World's First Solar/Geothermal Power Plant Comes to Nevada



​This month, a revolutionary three-part renewable energy system will start pumping out power in Churchill County, Nevada. Marking a groundbreaking approach combining geothermal energy, solar panels and mirrors will be tested for the first time ever; for those who've been waiting with baited breath for sustainable methods to become the standard, it's a brave and bright new world.

The Triple Threat Power Plant

Located about two hours east of Reno, the Stillwater Geothermal/Solar Hybrid Plant has had its components constructed in installments, with the geothermal plant becoming functional in 2009 and the 89,000 panel, 110-acre solar panel field opening for business in 2012. And now, before the end of the month, a portion of the plant's solar thermal field (a giant arrangement of mirrors) will be completed, with the remainder of the project wrapped up by the end of the third quarter this year.

The plant's output will be supplying the nearby town of Fallon, NV with all of its energy needs. (Granted this sleepy town resides in a county with a population of 25,000—it's no thriving metropolis—but that doesn't make it any less of a victory for proponents of a renewable future.)

So just how does this trifecta of sustainability work?

1. Geothermal energy via a binary cycle: Geothermal energy is created when piping hot underground pools produce high-temperature water and steam, which can be routed through a well and then transformed into usable energy through several methods. The Stillwater plant employs a binary cycle technique, which involves passing water through a heat exchanger. (Heat is transferred to a liquid such as isobutene, which boils at a lower temperature than water—the key requirement of this step). The resulting fluid heats up to produce steam, which serves to power turbines and complete the process.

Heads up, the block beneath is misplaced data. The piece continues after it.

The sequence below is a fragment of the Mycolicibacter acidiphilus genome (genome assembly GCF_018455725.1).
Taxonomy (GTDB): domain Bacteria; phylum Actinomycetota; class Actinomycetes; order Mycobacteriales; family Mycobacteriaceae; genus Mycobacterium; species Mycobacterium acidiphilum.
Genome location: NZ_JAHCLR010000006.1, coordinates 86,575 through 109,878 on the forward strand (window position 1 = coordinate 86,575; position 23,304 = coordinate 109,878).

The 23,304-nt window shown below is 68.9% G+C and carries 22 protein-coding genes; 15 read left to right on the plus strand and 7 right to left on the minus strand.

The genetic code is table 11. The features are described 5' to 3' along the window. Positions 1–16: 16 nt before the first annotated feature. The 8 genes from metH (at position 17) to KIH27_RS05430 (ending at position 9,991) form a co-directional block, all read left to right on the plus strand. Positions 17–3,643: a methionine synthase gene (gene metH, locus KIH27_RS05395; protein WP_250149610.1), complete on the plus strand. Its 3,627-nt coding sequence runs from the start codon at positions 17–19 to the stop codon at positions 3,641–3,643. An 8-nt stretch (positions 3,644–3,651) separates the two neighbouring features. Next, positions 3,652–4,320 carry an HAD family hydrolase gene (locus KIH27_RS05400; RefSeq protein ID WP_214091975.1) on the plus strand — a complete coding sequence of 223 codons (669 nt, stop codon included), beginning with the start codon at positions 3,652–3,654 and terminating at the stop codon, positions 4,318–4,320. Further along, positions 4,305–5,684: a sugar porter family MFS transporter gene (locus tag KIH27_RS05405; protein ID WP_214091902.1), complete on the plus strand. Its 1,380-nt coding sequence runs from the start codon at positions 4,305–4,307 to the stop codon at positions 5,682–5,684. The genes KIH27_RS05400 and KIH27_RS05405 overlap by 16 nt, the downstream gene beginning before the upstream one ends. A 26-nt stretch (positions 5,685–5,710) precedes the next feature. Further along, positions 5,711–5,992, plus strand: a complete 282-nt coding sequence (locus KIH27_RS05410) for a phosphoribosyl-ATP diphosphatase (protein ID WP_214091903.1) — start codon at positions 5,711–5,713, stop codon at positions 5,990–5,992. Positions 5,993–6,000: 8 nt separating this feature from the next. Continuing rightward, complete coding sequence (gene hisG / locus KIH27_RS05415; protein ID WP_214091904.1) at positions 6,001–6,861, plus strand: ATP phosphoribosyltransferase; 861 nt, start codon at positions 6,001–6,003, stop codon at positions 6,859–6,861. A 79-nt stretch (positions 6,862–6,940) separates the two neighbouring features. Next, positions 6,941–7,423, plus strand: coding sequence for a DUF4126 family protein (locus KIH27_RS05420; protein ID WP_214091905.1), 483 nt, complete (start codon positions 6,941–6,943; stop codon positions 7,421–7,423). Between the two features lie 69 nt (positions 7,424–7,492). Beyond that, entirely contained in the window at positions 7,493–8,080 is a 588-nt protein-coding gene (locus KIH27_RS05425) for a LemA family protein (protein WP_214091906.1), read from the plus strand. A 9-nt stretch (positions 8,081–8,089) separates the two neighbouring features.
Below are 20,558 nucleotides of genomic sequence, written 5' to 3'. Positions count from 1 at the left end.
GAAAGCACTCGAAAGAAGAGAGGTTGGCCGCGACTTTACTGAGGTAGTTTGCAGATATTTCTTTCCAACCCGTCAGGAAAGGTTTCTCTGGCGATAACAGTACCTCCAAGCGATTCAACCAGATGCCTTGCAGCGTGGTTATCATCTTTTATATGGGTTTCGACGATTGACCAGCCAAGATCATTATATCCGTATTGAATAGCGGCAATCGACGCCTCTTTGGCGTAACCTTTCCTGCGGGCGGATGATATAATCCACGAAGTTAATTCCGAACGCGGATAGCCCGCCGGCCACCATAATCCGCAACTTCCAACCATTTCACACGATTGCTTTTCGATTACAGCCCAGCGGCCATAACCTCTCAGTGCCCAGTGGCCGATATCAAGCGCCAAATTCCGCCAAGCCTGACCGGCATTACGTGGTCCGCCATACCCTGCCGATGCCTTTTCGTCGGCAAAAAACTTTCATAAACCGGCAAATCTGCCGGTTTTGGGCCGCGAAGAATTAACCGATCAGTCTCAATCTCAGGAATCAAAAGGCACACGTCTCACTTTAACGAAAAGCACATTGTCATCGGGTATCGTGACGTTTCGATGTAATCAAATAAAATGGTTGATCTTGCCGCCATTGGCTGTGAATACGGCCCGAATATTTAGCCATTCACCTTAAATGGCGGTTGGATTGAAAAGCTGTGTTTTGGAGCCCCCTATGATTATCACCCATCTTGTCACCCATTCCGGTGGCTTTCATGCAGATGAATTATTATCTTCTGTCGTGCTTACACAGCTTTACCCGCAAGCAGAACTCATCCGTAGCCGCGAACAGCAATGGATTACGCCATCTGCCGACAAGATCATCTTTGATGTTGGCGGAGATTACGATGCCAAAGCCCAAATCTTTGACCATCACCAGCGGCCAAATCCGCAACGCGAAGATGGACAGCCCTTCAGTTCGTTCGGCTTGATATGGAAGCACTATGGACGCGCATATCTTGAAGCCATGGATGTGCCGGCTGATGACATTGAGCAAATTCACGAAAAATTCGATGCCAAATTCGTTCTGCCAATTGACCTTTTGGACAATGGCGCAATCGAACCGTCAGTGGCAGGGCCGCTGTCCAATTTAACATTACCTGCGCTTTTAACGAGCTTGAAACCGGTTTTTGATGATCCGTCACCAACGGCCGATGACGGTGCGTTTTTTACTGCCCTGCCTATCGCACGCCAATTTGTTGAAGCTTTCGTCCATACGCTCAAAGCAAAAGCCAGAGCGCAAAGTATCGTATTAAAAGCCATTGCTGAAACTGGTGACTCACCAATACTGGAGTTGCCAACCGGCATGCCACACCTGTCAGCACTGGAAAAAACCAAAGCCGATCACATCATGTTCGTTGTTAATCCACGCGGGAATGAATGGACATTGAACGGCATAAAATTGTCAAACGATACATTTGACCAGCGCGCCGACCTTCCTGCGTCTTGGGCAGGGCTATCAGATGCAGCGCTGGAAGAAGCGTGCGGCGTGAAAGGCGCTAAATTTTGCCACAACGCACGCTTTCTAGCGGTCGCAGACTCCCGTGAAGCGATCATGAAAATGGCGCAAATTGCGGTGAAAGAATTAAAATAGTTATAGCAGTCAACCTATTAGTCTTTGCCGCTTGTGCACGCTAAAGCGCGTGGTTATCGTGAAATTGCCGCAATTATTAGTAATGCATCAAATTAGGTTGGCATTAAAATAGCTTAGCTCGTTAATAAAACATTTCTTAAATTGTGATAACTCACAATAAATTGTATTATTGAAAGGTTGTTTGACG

2. Solar Panels: This technology's been around for quite some time, but just in case you've managed to avoid this sun-fueled exploit, solar panels soak up the sun's rays to be transformed into (and stored as) usable energy. What you're likely less knowledgeable on is the fine print of this process, which involves photons (aka light particles) dislodging electrons from atoms to create a flow of electricity . . .which conceptually is a little more cray.

3. Solar Thermal Field: Twenty-two rows of twenty-foot mirrors are arranged in a conclave shape in order to multiply sun rays' energy 75 times. Much like the awful memory that is the UV reflective tanning accessories, the same idea has been applied to good (not orange) use, providing a wealth of sunshine to transfer to usable energy.

How Renewable Energy Is Reinventing Nevada

Nevada's solar hotbed location (we're sweating just thinking about it) coupled with plenty of naturally-occurring geothermal tapping opportunities has put the state on the front-lines of renewable innovation—and is having a particularly powerful impact in the casino haven that is Reno. The city's economy (which in case you haven't heard) largely revolves around gambling and tourism, has long been on the decline, and sustainable energy could provide much-needed re-invigoration, while providing the planet with a helping hand. With companies like Apple and Tesla setting up shop in the state, the influx of job creation isn't limited to merely power plants, but rather expands exponentially with each new development in the industry.

Will the Three-Part Power Plant Become the New Standard?

Since the Stillwater plant is in fact the first-ever of its kind, the project has actually been funded by the research and development faction of Enel, its Italian parent corporation, and has partnered with the National Renewable Energy Lab as well as the Idaho National Lab to scrutinize the efficiency of the three-part system, especially the mirrors' impact on output. The data gathered will help analyze what can be improved and ideally replicated elsewhere.

The Stillwater plant relies on naturally-occurring environmental conditions, making the system dependent on the elements (and unlikely to become the new standard of energy production). However, the mirror component adds an exciting twist, and could potentially add some serious punch to solar panel capabilities. Additionally, as this is a never-before-seen endeavor, the renewable possibilities that could be discovered haven't even been conceived of yet.


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